Roanoke College Poll looks at war in Ukraine, abortion and more
Youngkin Approval Up, Biden Approval Down, Virginia’s Thoughts on Russia/Ukraine, Abortion, and More
The Institute for Policy and Opinion Research (IPOR) at Roanoke College interviewed 648 adult residents of Virginia between May 15 and May 26 in a survey addressing topics such as the war in Ukraine, abortion, political anxiety and general feelings about current and former elected officials. The survey has a margin of error of 4.7%.
Approvals, Favorable/Unfavorable, Direction of Virginia, Country
Nearly five months into his term as governor of Virginia, Glenn Youngkin’s approval rating has increased to 53% (from 50% in February) while disapproval, at 35%, is down from 41% in February. More Democrats (41%) approve of Youngkin’s performance now than they did three months ago (30%), while approval in Youngkin’s own party is down (84% approval in February versus 75% approval now). Approval of President Joe Biden’s job continues to decline according to the Roanoke College Poll, now at 37%, down from its previous low of 41% in February. That decline is seen across all Virginians regardless of political party affiliation.
About 46% of Virginians have a favorable view of Gov. Youngkin, with 37% having an unfavorable view. Again, the Poll found that Democrats have a more favorable view of Youngkin now (29% now versus 20% in February) and Republicans currently view him as less favorable than before (75% now versus 84% in February). Former Gov. Ralph Northam’s favorability has dropped to 34% from 41% in February. President Biden’s ratings continue to fall, with only 38% of Virginians having a favorable impression and 56% view him unfavorably. Former President Trump has a 34% favorable and 59% unfavorable rating among Virginians as his favorability in Virginia declines due to the feelings of both Republicans and Independents.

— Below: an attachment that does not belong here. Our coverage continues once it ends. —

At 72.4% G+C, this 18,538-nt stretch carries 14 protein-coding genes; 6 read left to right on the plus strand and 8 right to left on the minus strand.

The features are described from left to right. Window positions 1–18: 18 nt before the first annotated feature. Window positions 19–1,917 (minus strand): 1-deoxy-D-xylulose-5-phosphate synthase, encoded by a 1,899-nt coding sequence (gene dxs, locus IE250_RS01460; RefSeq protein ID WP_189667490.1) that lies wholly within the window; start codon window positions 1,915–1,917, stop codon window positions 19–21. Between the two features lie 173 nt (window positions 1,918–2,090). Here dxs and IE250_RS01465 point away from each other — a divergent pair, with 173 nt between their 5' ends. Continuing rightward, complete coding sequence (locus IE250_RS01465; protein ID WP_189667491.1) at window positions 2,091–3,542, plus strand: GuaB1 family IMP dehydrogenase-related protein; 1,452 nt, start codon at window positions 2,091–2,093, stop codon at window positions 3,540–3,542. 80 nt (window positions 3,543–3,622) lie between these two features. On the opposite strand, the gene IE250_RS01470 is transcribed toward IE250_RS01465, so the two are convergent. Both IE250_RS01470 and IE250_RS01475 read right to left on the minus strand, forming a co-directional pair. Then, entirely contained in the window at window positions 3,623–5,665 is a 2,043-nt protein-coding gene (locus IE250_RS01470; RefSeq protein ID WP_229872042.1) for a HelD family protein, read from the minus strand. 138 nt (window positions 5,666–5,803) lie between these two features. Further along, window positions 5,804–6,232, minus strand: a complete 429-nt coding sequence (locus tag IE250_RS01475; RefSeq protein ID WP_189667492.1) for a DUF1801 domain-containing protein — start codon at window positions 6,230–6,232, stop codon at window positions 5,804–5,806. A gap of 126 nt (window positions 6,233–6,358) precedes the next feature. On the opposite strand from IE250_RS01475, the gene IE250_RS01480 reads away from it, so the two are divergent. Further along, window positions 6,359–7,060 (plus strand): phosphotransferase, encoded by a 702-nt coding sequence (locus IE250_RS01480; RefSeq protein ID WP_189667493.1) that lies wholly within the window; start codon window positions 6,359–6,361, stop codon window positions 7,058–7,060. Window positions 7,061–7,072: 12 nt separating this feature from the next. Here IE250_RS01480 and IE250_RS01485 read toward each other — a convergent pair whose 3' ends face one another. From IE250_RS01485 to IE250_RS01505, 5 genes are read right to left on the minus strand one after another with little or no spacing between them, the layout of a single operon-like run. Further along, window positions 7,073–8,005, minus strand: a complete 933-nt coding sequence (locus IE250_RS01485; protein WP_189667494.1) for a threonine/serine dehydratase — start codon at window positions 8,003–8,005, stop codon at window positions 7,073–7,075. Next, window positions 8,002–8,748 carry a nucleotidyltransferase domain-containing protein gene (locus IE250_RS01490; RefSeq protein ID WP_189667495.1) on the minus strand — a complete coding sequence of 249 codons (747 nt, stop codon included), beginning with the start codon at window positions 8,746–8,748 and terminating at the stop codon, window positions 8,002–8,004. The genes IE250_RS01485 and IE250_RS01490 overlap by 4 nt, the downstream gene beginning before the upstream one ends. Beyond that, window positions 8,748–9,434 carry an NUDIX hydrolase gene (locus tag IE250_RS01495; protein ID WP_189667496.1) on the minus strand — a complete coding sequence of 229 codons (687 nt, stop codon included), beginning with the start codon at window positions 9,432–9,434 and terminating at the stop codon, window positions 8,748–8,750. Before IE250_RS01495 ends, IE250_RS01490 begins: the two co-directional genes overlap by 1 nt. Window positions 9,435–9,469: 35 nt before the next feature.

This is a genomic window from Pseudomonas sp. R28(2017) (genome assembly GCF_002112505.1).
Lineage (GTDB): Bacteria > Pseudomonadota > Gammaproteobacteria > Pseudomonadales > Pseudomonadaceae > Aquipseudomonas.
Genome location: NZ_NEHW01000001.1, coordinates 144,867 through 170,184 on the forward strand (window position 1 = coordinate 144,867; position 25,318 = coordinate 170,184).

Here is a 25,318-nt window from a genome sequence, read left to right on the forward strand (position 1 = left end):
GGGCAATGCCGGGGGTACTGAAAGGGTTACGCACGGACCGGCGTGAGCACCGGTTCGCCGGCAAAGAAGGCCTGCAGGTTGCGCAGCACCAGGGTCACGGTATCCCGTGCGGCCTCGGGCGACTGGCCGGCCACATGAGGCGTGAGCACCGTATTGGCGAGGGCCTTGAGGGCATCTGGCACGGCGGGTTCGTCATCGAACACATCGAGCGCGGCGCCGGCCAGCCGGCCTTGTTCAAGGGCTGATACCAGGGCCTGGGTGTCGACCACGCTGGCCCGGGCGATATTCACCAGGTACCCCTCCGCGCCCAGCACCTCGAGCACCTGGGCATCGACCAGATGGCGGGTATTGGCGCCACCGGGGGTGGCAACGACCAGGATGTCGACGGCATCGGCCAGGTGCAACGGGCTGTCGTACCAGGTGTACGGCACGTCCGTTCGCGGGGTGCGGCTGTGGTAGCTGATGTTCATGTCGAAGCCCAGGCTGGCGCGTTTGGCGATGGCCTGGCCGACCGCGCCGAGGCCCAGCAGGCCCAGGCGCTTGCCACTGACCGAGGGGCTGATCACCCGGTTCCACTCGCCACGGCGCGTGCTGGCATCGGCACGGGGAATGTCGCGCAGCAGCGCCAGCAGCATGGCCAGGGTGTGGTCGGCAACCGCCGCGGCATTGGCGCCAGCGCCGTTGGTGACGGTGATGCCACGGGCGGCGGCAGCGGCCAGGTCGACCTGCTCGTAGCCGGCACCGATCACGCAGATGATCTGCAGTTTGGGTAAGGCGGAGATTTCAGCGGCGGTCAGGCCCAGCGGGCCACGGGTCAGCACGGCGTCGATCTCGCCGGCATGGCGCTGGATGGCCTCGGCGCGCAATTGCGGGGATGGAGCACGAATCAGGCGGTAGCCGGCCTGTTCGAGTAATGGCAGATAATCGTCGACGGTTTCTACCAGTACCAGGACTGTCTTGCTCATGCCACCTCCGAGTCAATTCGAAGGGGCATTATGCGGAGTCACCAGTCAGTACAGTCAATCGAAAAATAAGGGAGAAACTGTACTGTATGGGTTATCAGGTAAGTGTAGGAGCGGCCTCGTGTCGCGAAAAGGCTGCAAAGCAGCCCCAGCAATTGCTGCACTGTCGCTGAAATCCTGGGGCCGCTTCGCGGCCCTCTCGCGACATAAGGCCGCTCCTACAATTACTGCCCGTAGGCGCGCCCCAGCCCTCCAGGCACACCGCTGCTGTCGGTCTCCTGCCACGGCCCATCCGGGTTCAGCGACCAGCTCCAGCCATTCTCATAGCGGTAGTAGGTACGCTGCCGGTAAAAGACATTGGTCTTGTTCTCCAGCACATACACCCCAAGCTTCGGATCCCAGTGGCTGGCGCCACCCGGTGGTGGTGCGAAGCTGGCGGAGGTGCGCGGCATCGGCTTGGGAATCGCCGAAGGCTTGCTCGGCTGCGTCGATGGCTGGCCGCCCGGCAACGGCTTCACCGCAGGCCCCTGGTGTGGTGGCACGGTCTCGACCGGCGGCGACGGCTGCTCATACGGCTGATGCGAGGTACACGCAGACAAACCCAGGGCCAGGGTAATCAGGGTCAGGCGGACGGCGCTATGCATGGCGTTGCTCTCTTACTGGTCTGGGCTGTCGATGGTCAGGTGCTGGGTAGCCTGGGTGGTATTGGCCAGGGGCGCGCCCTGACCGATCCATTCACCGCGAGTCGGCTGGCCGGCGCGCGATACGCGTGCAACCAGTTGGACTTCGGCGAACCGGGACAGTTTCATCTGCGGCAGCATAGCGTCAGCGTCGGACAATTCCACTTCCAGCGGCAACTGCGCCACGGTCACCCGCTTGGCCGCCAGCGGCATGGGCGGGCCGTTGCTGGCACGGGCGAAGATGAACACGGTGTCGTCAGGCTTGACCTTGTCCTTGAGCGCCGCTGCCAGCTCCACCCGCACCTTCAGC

When asked about the country, only 21% of Virginians say that things are going in the right direction while 77% say that things have gotten off on the wrong track, which is the second lowest “right direction” rating in the Poll’s history (August 2020 provided the lowest rating at 16%). Regarding the Commonwealth itself, Virginians feel that situations have improved since February when citizens were split. Now, 50% say that things are going in the right direction and 44% say that things are on the wrong track.
Russia and Ukraine
For the most part, Democrats and Republicans in Virginia are united regarding their thoughts on the ongoing war in Ukraine. More than three-quarters (76%) of Virginias are following the news regarding Russia’s invasion of Ukraine either very or somewhat closely and nearly two-thirds (66%) feel that the worst of the war is yet to come. With regards to the effectiveness of sanctions on pressuring Russia to end the war, 40% of Virginias feel that sanctions will be very or somewhat effective; Democrats are more optimistic that sanctions will work (54%) compared to Republicans (30%). About half (47%) of respondents said that the United States should offer more support to Ukraine, but not at the risk of our country getting into a war with Russia. Fewer, at 33%, said that the U.S. is already doing enough to support Ukraine, while even fewer, 17%, said that we should offer more support even if it risks getting our country into a war with Russia. Of note, only 22% of Democrats felt that the U.S. was already providing enough support, while 40% of Republicans felt that way.
The Poll asked Virginians whether they felt Russian President Vladimir Putin is a war criminal or not. Most, 84%, agreed that he is, while 11% said he is not. Interestingly, Democrats (90%) and Republicans (86%) are virtually united on this issue, while Independents, at 77%, were less likely to use “war criminal” to describe Putin.
Abortion and the Supreme Court